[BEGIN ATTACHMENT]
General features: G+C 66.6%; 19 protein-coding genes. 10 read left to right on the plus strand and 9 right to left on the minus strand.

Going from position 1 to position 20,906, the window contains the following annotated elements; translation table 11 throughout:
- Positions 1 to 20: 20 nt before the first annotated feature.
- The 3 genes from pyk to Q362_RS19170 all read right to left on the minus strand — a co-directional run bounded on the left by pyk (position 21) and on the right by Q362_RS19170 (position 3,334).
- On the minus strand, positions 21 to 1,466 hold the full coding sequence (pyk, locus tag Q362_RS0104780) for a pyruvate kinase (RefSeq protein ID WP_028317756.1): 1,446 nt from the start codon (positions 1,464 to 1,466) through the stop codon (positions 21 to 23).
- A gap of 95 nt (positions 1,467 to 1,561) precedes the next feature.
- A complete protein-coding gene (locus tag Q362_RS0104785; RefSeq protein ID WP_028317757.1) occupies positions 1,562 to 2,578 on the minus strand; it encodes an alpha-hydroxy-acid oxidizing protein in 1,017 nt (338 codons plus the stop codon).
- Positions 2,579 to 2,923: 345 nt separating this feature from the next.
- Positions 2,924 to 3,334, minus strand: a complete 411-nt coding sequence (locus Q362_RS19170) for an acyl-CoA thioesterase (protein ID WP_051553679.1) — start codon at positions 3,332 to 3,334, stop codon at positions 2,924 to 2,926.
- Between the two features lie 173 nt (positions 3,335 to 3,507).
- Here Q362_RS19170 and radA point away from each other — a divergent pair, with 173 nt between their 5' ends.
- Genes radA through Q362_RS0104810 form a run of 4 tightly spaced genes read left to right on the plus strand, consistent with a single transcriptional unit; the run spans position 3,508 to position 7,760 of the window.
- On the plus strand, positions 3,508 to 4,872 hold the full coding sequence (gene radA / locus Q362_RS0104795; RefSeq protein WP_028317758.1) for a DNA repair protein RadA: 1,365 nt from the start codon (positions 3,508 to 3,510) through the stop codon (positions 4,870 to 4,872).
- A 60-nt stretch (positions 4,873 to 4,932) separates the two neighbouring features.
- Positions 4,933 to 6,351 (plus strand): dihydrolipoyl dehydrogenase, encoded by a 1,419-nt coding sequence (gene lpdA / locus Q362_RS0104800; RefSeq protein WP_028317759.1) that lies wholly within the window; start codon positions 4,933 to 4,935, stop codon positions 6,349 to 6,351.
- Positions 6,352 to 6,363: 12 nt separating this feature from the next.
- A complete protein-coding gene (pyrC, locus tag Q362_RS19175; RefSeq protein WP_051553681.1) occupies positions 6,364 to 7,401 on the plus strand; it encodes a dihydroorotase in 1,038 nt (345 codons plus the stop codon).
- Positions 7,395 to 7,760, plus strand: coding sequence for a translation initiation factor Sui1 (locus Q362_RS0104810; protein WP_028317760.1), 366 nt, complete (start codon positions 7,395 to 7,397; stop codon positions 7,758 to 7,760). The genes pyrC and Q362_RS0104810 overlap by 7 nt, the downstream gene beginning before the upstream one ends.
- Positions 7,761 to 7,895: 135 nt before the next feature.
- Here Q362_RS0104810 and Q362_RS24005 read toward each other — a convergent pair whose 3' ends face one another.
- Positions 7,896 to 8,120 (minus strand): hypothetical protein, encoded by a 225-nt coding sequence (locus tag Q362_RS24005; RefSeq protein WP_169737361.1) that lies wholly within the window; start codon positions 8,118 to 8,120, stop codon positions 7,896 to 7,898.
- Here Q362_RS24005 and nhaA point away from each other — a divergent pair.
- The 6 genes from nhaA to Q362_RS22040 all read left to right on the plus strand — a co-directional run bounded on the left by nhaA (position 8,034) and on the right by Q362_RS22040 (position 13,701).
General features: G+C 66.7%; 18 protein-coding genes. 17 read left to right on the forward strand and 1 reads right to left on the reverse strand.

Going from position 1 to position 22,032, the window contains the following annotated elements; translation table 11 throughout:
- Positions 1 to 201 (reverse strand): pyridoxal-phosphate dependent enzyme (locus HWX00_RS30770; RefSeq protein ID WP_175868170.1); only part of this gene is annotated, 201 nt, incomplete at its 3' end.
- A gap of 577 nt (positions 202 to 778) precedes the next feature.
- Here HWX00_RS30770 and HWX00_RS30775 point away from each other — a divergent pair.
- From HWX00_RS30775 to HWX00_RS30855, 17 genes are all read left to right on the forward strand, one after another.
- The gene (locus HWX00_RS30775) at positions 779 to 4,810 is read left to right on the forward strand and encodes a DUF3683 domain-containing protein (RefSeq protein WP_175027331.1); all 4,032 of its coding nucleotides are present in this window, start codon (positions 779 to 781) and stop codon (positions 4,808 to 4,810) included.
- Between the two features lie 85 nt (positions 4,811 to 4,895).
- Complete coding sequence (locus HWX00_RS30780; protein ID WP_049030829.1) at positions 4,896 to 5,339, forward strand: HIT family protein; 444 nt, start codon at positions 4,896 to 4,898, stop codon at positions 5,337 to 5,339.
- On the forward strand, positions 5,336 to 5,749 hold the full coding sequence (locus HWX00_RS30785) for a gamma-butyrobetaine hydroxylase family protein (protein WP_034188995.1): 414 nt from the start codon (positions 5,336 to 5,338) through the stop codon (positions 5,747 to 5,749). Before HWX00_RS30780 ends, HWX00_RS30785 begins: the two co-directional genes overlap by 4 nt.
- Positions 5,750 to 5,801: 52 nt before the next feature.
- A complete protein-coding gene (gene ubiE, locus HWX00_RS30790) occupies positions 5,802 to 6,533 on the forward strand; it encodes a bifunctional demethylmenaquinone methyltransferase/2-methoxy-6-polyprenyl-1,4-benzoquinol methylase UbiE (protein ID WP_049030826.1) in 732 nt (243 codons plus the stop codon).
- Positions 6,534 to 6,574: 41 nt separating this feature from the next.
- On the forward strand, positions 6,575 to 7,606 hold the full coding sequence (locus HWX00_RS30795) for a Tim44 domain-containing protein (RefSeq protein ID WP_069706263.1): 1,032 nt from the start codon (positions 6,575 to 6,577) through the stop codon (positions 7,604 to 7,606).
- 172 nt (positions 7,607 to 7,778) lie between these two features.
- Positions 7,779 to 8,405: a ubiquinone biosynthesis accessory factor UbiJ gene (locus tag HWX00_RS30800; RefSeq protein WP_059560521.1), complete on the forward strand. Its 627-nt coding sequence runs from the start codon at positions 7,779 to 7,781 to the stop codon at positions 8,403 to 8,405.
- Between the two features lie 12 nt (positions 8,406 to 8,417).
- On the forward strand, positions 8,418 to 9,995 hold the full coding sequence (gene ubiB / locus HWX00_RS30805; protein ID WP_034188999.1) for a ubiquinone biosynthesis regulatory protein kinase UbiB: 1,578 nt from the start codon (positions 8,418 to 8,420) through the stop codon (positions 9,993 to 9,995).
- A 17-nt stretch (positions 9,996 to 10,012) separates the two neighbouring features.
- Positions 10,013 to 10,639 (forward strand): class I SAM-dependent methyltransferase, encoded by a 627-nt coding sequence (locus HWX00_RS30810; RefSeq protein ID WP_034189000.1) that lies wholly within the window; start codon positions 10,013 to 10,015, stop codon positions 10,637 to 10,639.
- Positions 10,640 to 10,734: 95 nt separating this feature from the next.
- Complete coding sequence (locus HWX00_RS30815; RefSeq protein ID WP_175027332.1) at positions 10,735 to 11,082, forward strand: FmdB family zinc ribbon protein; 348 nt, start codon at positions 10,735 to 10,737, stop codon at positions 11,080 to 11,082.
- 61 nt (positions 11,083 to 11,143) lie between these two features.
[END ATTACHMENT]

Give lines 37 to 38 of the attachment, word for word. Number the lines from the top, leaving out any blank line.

- On the forward strand, positions 6,575 to 7,606 hold the full coding sequence (locus HWX00_RS30795) for a Tim44 domain-containing protein (RefSeq protein ID WP_069706263.1): 1,032 nt from the start codon (positions 6,575 to 6,577) through the stop codon (positions 7,604 to 7,606).
- 172 nt (positions 7,607 to 7,778) lie between these two features.